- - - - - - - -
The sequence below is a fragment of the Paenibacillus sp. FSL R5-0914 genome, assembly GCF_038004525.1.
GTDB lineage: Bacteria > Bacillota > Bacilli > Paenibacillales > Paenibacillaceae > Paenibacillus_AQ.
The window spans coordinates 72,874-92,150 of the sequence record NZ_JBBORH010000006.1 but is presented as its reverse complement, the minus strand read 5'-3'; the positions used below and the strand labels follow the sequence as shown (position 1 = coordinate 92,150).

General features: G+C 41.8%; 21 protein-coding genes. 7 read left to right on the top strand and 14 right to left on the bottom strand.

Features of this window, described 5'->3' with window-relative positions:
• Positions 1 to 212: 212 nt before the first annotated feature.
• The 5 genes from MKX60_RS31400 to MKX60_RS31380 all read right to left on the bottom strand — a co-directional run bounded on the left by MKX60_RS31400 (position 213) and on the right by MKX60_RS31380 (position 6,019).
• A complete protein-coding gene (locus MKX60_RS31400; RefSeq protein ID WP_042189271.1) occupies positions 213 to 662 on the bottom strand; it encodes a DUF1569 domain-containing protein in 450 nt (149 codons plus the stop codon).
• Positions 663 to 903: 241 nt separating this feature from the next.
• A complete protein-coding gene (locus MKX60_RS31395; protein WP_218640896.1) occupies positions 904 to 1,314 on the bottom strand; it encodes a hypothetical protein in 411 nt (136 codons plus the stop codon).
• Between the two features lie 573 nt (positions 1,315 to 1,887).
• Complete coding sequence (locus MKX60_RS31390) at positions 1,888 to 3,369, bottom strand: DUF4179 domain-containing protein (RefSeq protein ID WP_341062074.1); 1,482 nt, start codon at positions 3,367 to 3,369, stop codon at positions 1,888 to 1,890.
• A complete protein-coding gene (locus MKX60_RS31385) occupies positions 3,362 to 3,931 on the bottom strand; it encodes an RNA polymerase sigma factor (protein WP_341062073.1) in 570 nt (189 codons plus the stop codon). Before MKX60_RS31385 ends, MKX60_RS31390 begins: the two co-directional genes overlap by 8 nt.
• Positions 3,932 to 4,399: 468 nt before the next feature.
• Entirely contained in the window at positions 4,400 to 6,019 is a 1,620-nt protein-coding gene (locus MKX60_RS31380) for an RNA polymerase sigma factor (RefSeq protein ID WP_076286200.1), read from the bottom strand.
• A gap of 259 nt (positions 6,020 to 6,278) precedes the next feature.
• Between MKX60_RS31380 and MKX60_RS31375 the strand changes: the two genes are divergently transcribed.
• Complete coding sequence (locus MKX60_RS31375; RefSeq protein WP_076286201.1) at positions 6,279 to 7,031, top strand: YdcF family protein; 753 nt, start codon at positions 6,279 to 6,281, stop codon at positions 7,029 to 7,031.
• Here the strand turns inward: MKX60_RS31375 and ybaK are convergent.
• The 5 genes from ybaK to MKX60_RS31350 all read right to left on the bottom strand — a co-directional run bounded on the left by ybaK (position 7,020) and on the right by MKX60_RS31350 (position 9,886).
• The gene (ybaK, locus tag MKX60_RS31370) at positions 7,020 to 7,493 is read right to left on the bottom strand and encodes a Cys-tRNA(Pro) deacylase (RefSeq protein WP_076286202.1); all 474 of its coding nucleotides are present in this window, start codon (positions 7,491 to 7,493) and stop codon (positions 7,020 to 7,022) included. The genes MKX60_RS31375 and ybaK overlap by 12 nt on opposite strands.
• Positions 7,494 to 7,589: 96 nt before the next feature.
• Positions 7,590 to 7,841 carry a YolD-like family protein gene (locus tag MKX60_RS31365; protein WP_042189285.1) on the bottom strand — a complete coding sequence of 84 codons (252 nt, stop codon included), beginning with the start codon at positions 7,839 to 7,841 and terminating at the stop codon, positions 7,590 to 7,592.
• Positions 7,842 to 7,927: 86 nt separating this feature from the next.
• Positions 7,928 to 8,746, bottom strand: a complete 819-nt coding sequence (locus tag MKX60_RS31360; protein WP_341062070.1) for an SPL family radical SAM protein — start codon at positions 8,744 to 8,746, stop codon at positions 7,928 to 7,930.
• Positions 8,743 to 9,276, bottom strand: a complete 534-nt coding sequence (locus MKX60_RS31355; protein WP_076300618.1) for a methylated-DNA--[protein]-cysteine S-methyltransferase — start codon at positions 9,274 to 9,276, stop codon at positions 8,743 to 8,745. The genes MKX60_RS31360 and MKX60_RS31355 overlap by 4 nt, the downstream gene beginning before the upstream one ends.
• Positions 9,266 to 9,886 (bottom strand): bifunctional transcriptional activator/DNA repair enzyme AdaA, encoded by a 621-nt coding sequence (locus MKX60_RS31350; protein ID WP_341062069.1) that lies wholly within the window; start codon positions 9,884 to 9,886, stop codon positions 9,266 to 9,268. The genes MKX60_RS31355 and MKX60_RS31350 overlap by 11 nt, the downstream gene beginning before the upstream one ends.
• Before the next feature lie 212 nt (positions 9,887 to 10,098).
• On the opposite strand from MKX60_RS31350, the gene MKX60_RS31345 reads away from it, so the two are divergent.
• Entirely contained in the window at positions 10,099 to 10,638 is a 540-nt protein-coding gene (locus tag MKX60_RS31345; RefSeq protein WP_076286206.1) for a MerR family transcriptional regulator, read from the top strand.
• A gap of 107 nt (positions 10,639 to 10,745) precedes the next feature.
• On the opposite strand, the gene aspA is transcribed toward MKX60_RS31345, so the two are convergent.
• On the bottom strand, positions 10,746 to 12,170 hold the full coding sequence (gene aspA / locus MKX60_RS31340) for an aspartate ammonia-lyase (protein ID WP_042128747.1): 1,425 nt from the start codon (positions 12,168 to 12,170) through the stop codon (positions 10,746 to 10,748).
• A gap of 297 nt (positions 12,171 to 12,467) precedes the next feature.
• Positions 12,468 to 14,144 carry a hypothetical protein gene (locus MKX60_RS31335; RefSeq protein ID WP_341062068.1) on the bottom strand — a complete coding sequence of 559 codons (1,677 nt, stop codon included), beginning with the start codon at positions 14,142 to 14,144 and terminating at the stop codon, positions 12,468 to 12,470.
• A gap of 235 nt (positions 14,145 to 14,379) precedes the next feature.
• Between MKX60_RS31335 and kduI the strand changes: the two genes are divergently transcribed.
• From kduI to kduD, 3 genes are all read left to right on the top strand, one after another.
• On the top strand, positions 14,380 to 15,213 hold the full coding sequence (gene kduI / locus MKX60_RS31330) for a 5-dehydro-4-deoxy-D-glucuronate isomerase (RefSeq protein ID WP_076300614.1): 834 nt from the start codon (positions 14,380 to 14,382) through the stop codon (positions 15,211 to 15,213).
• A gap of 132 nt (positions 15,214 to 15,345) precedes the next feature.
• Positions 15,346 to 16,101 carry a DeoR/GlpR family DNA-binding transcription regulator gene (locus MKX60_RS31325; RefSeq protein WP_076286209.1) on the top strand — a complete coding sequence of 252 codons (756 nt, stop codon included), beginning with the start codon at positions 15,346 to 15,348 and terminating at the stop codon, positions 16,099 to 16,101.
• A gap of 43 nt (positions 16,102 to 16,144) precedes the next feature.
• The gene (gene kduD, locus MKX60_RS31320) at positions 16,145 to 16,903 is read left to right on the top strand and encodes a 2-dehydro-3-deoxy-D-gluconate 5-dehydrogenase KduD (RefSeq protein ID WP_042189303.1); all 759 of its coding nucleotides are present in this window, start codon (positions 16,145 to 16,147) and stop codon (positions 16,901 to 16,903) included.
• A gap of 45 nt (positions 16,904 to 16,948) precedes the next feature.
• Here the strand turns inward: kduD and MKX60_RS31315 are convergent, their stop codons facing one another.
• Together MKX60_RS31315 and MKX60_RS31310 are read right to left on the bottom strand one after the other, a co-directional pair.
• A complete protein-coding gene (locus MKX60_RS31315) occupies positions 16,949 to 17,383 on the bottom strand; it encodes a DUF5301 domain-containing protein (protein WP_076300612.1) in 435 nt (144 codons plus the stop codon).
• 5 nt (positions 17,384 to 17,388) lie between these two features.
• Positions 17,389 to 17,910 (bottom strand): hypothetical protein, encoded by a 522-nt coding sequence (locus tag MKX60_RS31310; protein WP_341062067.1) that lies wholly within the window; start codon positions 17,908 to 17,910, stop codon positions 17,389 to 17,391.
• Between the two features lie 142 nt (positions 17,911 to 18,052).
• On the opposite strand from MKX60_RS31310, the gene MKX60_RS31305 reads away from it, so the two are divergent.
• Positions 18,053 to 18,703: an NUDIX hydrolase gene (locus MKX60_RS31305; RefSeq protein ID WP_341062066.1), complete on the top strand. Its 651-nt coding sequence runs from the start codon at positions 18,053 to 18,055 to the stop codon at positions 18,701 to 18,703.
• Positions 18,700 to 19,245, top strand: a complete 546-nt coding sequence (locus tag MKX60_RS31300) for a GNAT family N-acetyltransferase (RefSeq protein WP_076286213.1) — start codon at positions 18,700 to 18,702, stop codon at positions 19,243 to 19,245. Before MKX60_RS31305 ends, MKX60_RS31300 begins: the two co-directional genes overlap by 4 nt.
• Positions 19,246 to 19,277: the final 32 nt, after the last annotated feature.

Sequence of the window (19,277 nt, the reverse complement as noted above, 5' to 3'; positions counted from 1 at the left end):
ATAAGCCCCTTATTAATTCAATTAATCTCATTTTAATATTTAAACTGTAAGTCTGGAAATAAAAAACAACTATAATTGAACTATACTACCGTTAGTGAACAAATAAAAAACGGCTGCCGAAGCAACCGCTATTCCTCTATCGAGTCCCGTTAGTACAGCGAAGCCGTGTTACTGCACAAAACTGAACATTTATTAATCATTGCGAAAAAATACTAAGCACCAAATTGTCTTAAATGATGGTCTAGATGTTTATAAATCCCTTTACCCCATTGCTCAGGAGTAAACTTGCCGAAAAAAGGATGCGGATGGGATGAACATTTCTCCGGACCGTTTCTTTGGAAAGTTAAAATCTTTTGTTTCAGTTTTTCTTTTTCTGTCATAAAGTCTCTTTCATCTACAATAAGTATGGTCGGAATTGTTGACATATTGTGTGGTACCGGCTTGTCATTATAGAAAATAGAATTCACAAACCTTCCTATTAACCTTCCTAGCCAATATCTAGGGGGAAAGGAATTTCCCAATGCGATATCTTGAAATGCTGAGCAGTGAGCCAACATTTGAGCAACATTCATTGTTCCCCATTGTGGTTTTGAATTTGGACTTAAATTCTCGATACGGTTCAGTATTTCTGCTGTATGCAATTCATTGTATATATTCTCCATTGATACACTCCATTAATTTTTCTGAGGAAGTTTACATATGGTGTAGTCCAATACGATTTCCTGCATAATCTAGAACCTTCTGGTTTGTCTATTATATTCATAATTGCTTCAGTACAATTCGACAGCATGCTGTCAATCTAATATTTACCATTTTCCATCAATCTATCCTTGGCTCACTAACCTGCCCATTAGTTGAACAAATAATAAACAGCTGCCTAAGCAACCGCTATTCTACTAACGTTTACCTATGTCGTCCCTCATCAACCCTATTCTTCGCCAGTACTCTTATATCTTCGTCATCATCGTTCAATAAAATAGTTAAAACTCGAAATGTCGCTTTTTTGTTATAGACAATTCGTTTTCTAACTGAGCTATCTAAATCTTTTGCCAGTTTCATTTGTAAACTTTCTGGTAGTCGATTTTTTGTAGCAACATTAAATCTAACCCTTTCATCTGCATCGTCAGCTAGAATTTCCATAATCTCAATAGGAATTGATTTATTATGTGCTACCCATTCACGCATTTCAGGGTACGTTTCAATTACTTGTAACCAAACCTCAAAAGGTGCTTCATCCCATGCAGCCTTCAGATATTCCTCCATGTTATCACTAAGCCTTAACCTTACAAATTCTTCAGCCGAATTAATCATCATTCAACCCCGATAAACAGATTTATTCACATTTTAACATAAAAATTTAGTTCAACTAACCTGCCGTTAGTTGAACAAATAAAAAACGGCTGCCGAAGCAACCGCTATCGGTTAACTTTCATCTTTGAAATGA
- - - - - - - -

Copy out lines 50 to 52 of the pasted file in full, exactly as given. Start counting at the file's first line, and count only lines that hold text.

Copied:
• Between the two features lie 142 nt (positions 17,911 to 18,052).
• On the opposite strand from MKX60_RS31310, the gene MKX60_RS31305 reads away from it, so the two are divergent.
• Positions 18,053 to 18,703: an NUDIX hydrolase gene (locus MKX60_RS31305; RefSeq protein ID WP_341062066.1), complete on the top strand. Its 651-nt coding sequence runs from the start codon at positions 18,053 to 18,055 to the stop codon at positions 18,701 to 18,703.